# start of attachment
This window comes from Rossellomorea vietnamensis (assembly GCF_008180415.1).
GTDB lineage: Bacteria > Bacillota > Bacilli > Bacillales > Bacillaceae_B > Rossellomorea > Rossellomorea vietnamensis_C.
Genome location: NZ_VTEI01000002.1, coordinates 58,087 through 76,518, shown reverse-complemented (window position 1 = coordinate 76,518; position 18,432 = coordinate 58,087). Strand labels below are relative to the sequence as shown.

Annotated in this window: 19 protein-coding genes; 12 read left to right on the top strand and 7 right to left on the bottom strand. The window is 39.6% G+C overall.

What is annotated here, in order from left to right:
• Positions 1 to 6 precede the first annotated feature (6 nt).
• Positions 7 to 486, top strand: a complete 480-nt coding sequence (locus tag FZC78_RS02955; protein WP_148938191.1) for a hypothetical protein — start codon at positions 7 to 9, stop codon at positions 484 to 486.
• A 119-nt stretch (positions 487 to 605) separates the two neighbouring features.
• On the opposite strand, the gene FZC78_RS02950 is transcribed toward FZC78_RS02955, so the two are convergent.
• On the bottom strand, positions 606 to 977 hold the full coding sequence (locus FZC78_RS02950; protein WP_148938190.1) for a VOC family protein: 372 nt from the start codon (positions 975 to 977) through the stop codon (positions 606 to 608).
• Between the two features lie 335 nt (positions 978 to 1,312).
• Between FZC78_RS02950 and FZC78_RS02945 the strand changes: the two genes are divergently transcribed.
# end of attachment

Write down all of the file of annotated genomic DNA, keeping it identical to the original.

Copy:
This window comes from Rossellomorea vietnamensis (assembly GCF_008180415.1).
GTDB lineage: Bacteria > Bacillota > Bacilli > Bacillales > Bacillaceae_B > Rossellomorea > Rossellomorea vietnamensis_C.
Genome location: NZ_VTEI01000002.1, coordinates 58,087 through 76,518, shown reverse-complemented (window position 1 = coordinate 76,518; position 18,432 = coordinate 58,087). Strand labels below are relative to the sequence as shown.

Annotated in this window: 19 protein-coding genes; 12 read left to right on the top strand and 7 right to left on the bottom strand. The window is 39.6% G+C overall.

What is annotated here, in order from left to right:
• Positions 1 to 6 precede the first annotated feature (6 nt).
• Positions 7 to 486, top strand: a complete 480-nt coding sequence (locus tag FZC78_RS02955; protein WP_148938191.1) for a hypothetical protein — start codon at positions 7 to 9, stop codon at positions 484 to 486.
• A 119-nt stretch (positions 487 to 605) separates the two neighbouring features.
• On the opposite strand, the gene FZC78_RS02950 is transcribed toward FZC78_RS02955, so the two are convergent.
• On the bottom strand, positions 606 to 977 hold the full coding sequence (locus FZC78_RS02950; protein WP_148938190.1) for a VOC family protein: 372 nt from the start codon (positions 975 to 977) through the stop codon (positions 606 to 608).
• Between the two features lie 335 nt (positions 978 to 1,312).
• Between FZC78_RS02950 and FZC78_RS02945 the strand changes: the two genes are divergently transcribed.